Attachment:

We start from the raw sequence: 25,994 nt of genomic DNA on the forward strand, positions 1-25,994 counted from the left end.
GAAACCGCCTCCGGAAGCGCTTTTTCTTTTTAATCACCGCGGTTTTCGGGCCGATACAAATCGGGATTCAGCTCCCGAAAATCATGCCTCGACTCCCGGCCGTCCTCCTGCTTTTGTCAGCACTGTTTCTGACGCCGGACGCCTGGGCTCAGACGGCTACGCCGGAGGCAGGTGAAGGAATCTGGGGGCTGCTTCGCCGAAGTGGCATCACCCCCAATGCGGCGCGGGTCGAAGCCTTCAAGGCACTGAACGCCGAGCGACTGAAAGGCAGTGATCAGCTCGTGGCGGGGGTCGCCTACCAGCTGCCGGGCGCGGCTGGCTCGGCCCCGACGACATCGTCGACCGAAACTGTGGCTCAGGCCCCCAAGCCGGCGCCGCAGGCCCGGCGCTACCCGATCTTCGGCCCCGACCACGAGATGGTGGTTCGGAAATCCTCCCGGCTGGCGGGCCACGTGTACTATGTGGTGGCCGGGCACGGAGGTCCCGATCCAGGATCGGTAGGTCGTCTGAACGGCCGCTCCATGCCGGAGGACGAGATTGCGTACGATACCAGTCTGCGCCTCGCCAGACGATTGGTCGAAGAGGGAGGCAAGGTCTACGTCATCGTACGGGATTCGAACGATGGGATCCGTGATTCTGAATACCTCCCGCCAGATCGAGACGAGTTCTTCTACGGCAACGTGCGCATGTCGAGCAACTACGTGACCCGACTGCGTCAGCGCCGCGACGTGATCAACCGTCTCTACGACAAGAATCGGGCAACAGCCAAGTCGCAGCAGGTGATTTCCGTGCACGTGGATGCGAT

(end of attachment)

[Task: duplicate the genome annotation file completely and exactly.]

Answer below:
We start from the raw sequence: 25,994 nt of genomic DNA on the forward strand, positions 1-25,994 counted from the left end.
GAAACCGCCTCCGGAAGCGCTTTTTCTTTTTAATCACCGCGGTTTTCGGGCCGATACAAATCGGGATTCAGCTCCCGAAAATCATGCCTCGACTCCCGGCCGTCCTCCTGCTTTTGTCAGCACTGTTTCTGACGCCGGACGCCTGGGCTCAGACGGCTACGCCGGAGGCAGGTGAAGGAATCTGGGGGCTGCTTCGCCGAAGTGGCATCACCCCCAATGCGGCGCGGGTCGAAGCCTTCAAGGCACTGAACGCCGAGCGACTGAAAGGCAGTGATCAGCTCGTGGCGGGGGTCGCCTACCAGCTGCCGGGCGCGGCTGGCTCGGCCCCGACGACATCGTCGACCGAAACTGTGGCTCAGGCCCCCAAGCCGGCGCCGCAGGCCCGGCGCTACCCGATCTTCGGCCCCGACCACGAGATGGTGGTTCGGAAATCCTCCCGGCTGGCGGGCCACGTGTACTATGTGGTGGCCGGGCACGGAGGTCCCGATCCAGGATCGGTAGGTCGTCTGAACGGCCGCTCCATGCCGGAGGACGAGATTGCGTACGATACCAGTCTGCGCCTCGCCAGACGATTGGTCGAAGAGGGAGGCAAGGTCTACGTCATCGTACGGGATTCGAACGATGGGATCCGTGATTCTGAATACCTCCCGCCAGATCGAGACGAGTTCTTCTACGGCAACGTGCGCATGTCGAGCAACTACGTGACCCGACTGCGTCAGCGCCGCGACGTGATCAACCGTCTCTACGACAAGAATCGGGCAACAGCCAAGTCGCAGCAGGTGATTTCCGTGCACGTGGATGCGAT